Allen Haight '84, who owns a home in Lexington, is impressed with the University's efforts to involve students with service-learning projects within the community beyond the Colonnade. A member of the Board of Trustees, Haight believes students who participate in the Shepherd Program and its associated initiatives develop leadership skills and practical knowledge that enhance classroom learning. That's why he and his wife, Franziska, made a gift for the Campus Kitchen renovation, as well as for the Friends of Rockbridge (FOR) endowment--both entities associated with the Shepherd Program.
"It's a great way for students to get involved in the community in a tangible way," says Haight. His father, Ehrick Haight Sr., graduated from W&L in 1954; his brother, Rick Haight, in 1982. "It's always good for the students at W&L, which is a reasonably privileged institution, to understand that isn't the case sometimes for people in your own backyard. It's knowledge worth having and doing something about."
Haight believes the Shepherd Program can nurture greater understanding and compassion about how to meet the needs of the underprivileged. He hopes his gift is just one of many
that will ensure the Campus Kitchen obtains improved facilities and expanded services. These efforts will only serve to strengthen the greater Lexington-Rockbridge County community.
"What I appreciate most about W&L is not about bricks and mortar so much as it is about the professors and the students and everybody else who makes it all happen," Haight says. "It's a great community of trust."
Franziska and Allen Haight joined Lexington neighbors Ben and Carol Grigsby '72, P'12 in pledging a substantial challenge gift to support the Campus Kitchen renovation. The combined contributions, which covered half the cost of the project, allow the couples to connect two causes they care about deeply: helping neighbors in need and advancing W&L's overall mission. They hope their gift will help ensure the program's long-term sustainability.
"Supporting Campus Kitchen is connected to our interest and engagement with the broader W&L educational mission," says Ben Grigsby, a member of the Board of Trustees. "It links helping those in need in our community and also helps foster a sense of giving back on behalf of Washington and Lee students. Campus Kitchen is a wonderful opportunity for them to learn about service, and one of the glories of W&L is that it educates the whole person in terms of civility and community, as well as leadership, honor and educational excellence."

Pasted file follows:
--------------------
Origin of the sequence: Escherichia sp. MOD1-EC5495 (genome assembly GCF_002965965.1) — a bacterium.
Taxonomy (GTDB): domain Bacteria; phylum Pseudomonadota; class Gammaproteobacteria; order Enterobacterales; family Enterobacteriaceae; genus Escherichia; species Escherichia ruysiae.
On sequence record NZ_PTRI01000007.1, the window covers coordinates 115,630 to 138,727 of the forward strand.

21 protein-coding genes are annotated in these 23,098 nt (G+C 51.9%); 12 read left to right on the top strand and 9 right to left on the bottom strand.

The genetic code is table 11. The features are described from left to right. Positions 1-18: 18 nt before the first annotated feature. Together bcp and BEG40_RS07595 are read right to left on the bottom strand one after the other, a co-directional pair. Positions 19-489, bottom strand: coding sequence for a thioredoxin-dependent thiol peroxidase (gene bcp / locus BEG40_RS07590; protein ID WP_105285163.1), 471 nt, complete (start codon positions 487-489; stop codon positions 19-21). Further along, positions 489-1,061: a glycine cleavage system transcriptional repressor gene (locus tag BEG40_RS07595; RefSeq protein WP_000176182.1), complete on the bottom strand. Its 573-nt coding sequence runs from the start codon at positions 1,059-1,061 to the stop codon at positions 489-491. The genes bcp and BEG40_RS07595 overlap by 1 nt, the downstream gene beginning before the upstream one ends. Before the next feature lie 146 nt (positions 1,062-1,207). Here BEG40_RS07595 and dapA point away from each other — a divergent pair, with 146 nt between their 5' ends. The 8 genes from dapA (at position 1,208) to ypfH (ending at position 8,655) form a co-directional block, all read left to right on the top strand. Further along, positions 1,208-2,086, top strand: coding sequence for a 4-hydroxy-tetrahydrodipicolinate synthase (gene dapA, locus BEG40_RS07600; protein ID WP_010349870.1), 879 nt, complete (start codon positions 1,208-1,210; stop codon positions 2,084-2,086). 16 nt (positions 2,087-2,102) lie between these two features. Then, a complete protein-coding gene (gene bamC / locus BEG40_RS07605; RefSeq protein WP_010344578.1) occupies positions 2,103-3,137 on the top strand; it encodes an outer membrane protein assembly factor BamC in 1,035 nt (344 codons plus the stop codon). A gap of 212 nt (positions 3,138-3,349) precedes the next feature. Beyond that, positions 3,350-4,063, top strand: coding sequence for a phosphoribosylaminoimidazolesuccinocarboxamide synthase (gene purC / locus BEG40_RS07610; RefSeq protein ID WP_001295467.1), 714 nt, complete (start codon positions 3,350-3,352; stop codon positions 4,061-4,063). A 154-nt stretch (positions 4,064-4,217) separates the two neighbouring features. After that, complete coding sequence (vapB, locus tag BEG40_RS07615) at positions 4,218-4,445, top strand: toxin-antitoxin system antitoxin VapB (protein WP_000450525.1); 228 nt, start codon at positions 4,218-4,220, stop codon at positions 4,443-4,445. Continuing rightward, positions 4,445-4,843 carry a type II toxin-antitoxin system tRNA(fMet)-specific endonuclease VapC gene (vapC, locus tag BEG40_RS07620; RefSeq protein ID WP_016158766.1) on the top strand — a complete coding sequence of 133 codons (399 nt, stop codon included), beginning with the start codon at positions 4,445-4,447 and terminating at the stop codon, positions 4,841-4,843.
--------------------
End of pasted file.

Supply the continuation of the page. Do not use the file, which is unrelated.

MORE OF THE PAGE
The Grigsbys--whose son, John, graduated last May--have recently made a variety of other campaign gifts, including support of the Annual Fund, term professorships and the 2012 Mock Convention.
"When I attended W&L, I benefited from the generosity of people who came before me," Grigsby says. "When you believe in something, and you believe it's doing something that's important and powerful, it makes philanthropic initiatives very easy to do. We've been very lucky in our lives, and Campus Kitchen is one way for us to give something back. As one of my professors advised many years ago, W&L conveys an ethos of 'learn, earn and return.' Develop skills and wisdom, be productive, but also give back as you can."
Carol and Mike Monier '62 first learned about the Shepherd Program during Mike's 45th class reunion. Listening to Harlan Beckley and students, they were intrigued to hear what students were learning and how they were serving people throughout Lexington and Rockbridge County. "During the presentation, you could see that Harlan was like the pied piper," Monier says. "The students really enjoyed him and listened to him. They participate with him, and he knows how to get them excited. That's what impressed us."
The Moniers have committed a substantial planned gift to help endow flexible funding of the activities of the Shepherd Program. The gift not only will help W&L attract and retain talented leadership for the program in the future, but it also recognizes Harlan Beckley's devotion and service to growing such a top-notch, model program.
The Moniers appreciate what the students are learning about the causes of poverty and about potential solutions. They believe the program can strengthen W&L's mission of developing character and the value of service in its graduates.
"We think of the Shepherd Poverty Program as a keystone going forward for W&L," Monier says. "W&L was the first in the country to have a program like this, and it's the leader of such programs in the country. I think it's unique, and we wanted to help ensure that it stays on at W&L for a long time."